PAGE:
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  • Mapping Cult Cinema in Latin American Film Cultures
  • Dolores Tierney (bio)

In 2011 the Cuban-Spanish coproduction Juan of the Dead (Juan de los muertos; Alejandro Brugués, 2011) was received by Carlos Eduardo Maristany of Cuba Art News as a “cult film hit.”1 The use of the term cult to describe Juan of the Dead was genre based, referencing its use of the zombie film rather than any of the other myriad elements that Barry K. Grant and others have suggested define cult cinema (e.g., a “devoted audience” built up over time; some form of “transgression” at the level of subject matter, attitude, or style; an “alternative mode of distribution and exhibition”).2 Most tellingly, Juan of the Dead’s position within a tradition of cult cinema was determined solely in relation to Anglo zombie films (George A. Romero’s 1968 Night of the Living Dead and, more specifically, Edgar Wright’s 2004 British “zom com” Shaun of the Dead) and by the political and social commentary that goes with these films rather than in relation to any Cuban, or indeed Latin American, antecedents.3 If Maristany had wished to cite continental antecedents, he could have chosen from a number of contemporary or past Latin American zombie films, including the Argentinean film Zombie Plague (Plaga zombie; Pablo Parés and Hernán Sáez, 1997), the Mexican film Santo vs. the Zombies (Santo contra los zombies; Benito Alazraki, 1961), and the larger tradition of Mexican and Argentine horror of which these films are a part. If he had wished to position Juan of the Dead—or other recent Latin American films that have also been given this “cult” label, such as The Silent House (La casa muda; Gustavo Hernández, Uruguay, 2010) and Cronos (Guillermo del Toro, Mexico, 1993)—within a continental history of cult film, things would have been a little bit more difficult. This history has, for reasons this essay explores, yet to be written. But he could still have gestured toward a growing body of work in this emerging and other adjacent research areas. [End Page 129]

In this essay I map recent critical work on Latin American cult cinema, its adjacent research areas, and other non–Latin American scholarship, which bring useful perspectives and address the problems that cult, as a term of US and European film scholarship, presents to the very different contexts of Latin America’s national filmmaking endeavors. I look at the ways cult cinema clashes with what were the earlier dominant vectors of Latin American film studies—the (prescriptive) paradigms of a realist and engaged “[third] world cinema”—but also point toward how cult cinema fits in with new ways of conceiving the region’s cinema.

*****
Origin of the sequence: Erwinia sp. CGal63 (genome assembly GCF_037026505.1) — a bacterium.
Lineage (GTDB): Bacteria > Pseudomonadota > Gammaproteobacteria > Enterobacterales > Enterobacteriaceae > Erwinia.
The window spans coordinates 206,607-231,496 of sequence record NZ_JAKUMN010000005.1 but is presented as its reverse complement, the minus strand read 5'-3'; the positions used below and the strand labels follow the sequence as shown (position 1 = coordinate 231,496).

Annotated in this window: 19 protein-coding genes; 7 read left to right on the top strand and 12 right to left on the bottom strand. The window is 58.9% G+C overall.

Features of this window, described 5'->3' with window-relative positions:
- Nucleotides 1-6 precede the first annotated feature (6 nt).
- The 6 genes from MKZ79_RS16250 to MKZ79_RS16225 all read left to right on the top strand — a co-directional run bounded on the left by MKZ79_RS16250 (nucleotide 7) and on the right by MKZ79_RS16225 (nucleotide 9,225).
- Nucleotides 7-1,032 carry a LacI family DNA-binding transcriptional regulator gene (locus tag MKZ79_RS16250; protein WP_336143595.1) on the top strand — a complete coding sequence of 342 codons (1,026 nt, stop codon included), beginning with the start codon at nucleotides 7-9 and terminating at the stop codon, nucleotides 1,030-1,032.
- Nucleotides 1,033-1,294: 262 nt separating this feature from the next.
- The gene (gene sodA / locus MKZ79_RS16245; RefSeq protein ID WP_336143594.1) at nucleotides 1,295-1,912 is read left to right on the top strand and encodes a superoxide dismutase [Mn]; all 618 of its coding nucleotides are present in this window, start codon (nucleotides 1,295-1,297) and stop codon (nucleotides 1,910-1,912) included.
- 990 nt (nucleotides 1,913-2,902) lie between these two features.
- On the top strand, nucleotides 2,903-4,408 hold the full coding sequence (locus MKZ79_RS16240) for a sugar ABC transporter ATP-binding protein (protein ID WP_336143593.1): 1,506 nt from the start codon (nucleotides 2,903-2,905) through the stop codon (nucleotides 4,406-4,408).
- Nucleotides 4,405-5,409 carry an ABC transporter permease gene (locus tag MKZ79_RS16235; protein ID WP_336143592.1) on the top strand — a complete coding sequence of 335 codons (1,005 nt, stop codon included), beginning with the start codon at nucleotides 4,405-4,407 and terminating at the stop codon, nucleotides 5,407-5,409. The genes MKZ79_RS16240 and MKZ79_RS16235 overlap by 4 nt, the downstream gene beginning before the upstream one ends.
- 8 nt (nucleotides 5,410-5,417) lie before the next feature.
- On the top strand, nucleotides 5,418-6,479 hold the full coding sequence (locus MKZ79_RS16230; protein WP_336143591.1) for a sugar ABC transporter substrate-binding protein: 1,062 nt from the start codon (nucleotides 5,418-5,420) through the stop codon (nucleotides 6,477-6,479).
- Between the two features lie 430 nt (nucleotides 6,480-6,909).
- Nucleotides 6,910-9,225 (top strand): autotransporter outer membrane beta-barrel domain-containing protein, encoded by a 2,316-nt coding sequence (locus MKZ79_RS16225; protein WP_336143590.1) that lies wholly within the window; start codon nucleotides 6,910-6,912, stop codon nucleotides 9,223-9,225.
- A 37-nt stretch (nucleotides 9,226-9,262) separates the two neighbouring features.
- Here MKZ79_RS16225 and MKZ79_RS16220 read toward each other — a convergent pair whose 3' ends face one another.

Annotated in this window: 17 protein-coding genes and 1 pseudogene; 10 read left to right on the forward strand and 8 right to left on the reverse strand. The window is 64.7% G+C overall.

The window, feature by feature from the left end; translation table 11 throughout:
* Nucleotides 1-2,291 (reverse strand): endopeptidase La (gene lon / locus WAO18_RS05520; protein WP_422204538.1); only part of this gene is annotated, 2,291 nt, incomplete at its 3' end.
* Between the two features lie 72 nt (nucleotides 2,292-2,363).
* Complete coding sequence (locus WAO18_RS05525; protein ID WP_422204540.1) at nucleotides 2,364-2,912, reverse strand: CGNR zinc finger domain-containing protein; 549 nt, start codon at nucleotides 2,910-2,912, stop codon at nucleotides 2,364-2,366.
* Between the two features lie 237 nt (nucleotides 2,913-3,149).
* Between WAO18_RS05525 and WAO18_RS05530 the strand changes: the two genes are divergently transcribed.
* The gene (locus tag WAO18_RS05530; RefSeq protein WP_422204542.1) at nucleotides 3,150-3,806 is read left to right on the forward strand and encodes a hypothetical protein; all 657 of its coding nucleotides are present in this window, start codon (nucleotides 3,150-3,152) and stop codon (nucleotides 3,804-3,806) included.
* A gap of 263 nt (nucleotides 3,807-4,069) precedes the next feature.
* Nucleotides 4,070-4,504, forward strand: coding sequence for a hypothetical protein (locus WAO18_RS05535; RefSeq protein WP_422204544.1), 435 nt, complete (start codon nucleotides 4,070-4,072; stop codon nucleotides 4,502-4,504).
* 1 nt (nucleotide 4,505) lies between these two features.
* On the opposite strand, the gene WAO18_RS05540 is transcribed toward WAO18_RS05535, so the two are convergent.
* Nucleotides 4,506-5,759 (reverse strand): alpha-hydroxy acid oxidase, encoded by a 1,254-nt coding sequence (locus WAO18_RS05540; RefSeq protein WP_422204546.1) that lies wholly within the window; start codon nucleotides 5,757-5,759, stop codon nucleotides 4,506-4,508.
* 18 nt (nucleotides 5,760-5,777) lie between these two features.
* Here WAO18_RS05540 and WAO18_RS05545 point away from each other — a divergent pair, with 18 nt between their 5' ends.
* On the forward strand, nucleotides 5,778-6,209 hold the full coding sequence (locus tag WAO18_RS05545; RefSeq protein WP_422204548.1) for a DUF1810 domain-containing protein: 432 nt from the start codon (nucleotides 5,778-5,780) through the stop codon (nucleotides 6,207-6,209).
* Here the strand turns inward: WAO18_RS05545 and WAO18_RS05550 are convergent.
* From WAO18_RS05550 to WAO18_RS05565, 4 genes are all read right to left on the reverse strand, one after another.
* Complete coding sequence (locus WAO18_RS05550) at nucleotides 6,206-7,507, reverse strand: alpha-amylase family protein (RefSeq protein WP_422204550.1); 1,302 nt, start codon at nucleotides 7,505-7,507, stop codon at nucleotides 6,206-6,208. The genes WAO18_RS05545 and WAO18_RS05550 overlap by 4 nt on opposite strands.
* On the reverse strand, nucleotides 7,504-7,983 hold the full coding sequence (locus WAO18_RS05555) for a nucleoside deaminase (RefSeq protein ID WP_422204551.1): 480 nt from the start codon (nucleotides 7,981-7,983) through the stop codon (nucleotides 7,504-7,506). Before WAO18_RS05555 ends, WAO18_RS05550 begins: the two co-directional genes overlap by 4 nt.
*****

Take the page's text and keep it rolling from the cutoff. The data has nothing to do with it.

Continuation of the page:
Although a history of cult cinema in Latin America has yet to be written, the term cult is increasingly used in recent English- and Spanish-language scholarship on the region’s cinema as a descriptive for a broader spectrum of paracinematic practices (e.g., trash, exploitation, horror). Several essays in the anthology Latsploitation, Exploitation Cinemas, and Latin America, edited by myself and Victoria Ruétalo, use the term cult.4 Kirsten Strayer identifies Mexican filmmaker Juan López Moctezuma’s The Mansion of Madness (1973) as a “cult object.”5 Rosana Díaz-Zambrana, in the introduction to the very useful and timely Horrorfílmico: Aproximaciones al cine de terror en Latinoamérica y el Caribe, calls The Vampire (El vampiro; Fernando Méndez, Mexico, 1957) “el primer largometraje de culto” (“the first cult feature”).6 The essays in Latsploitation in particular are conscious of the necessary reworking of the paradigms of exploitation as established by US scholars Eric Schaefer, Jeffrey Sconce, and others for the varied economic, cultural, social, political, and film industry specificities of filmmaking across the region.7 With this (re)definition of cult cinema for Latin America, a more complex reworking becomes necessary, because, as Mark Jancovich and his coeditors have pointed out in Defining Cult Cinema, “‘the cult movie’ is an essentially eclectic category” whose most salient element is not a film’s institutional position (hence the number of Hollywood films that have subsequently become cult texts) or...


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